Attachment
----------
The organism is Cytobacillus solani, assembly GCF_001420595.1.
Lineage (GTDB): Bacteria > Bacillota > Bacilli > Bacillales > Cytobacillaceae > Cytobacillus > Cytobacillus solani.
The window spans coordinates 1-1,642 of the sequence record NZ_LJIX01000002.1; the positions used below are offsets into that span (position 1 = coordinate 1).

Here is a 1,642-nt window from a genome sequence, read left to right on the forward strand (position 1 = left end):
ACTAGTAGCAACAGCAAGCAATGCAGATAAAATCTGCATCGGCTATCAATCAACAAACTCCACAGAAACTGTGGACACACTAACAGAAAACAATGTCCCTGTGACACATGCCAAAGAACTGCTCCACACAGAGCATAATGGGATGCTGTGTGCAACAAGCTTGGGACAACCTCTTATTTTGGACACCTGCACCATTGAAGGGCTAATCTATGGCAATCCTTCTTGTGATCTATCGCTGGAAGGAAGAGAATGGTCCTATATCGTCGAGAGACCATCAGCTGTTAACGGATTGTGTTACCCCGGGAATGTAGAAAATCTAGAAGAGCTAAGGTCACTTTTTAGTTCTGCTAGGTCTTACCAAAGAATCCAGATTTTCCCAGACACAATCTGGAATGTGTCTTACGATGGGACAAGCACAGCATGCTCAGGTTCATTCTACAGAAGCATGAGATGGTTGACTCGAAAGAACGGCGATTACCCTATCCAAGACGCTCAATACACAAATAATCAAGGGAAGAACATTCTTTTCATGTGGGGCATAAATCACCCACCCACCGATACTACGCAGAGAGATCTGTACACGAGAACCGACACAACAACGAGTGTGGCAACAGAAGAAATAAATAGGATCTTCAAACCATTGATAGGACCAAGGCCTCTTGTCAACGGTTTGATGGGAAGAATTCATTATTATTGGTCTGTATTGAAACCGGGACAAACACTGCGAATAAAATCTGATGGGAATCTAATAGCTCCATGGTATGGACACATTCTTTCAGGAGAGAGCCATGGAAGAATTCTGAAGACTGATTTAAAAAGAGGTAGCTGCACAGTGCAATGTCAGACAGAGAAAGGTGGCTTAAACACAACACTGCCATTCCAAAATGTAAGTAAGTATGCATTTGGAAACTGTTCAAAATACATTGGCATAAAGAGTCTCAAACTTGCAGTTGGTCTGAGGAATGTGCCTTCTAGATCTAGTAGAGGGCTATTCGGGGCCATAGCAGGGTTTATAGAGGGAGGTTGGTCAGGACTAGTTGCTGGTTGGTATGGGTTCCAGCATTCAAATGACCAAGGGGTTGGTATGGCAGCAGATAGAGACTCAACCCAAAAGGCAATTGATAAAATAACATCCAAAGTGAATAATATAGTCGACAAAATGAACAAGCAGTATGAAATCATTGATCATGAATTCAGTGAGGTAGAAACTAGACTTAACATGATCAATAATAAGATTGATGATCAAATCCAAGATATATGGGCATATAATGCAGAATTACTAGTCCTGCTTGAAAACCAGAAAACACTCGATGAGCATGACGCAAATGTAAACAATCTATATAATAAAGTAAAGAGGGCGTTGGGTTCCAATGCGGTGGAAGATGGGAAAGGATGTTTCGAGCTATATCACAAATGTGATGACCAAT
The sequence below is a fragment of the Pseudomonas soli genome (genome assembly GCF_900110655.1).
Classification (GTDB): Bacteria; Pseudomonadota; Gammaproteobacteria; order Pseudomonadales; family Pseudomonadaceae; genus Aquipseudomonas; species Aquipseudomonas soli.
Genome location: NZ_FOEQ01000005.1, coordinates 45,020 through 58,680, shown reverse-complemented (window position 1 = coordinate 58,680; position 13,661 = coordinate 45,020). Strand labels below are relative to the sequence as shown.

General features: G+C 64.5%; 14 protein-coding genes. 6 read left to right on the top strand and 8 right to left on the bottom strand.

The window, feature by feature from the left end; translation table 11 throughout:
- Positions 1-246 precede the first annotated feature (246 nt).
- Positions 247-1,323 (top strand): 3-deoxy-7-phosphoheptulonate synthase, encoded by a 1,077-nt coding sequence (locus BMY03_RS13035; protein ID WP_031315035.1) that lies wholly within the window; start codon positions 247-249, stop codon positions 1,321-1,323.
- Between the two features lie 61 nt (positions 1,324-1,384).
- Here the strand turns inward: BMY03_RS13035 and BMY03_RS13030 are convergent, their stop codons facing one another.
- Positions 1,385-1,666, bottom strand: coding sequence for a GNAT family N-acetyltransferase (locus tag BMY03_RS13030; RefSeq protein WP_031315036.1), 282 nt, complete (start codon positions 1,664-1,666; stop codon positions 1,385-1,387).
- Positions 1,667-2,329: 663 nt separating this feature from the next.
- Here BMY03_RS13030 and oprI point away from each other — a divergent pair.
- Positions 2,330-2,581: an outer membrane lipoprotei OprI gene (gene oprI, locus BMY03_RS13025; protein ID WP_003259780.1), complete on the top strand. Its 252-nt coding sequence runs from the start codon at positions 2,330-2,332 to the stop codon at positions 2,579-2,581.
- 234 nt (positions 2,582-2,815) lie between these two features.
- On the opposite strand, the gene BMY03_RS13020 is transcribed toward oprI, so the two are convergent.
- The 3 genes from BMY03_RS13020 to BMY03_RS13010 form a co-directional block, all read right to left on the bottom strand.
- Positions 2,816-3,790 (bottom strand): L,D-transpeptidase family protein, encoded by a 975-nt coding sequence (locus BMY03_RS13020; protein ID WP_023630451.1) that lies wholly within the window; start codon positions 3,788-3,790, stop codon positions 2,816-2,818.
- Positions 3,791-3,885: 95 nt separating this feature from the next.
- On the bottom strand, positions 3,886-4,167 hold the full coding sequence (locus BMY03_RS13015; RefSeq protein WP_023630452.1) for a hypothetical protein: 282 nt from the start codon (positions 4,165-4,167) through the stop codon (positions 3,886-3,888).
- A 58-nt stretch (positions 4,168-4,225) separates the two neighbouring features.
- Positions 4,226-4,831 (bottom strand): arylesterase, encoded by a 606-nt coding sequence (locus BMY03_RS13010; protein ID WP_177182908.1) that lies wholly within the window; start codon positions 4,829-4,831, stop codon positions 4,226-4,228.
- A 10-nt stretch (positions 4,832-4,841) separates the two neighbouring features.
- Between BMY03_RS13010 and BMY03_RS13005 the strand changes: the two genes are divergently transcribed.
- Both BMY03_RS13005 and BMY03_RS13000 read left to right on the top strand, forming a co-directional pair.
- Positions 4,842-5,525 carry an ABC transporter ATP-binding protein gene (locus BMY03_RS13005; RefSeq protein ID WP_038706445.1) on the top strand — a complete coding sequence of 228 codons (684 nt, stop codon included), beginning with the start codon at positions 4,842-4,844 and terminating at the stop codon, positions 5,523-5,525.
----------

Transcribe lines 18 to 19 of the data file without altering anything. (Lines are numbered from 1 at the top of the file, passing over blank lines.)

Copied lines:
- Positions 2,330-2,581: an outer membrane lipoprotei OprI gene (gene oprI, locus BMY03_RS13025; protein ID WP_003259780.1), complete on the top strand. Its 252-nt coding sequence runs from the start codon at positions 2,330-2,332 to the stop codon at positions 2,579-2,581.
- 234 nt (positions 2,582-2,815) lie between these two features.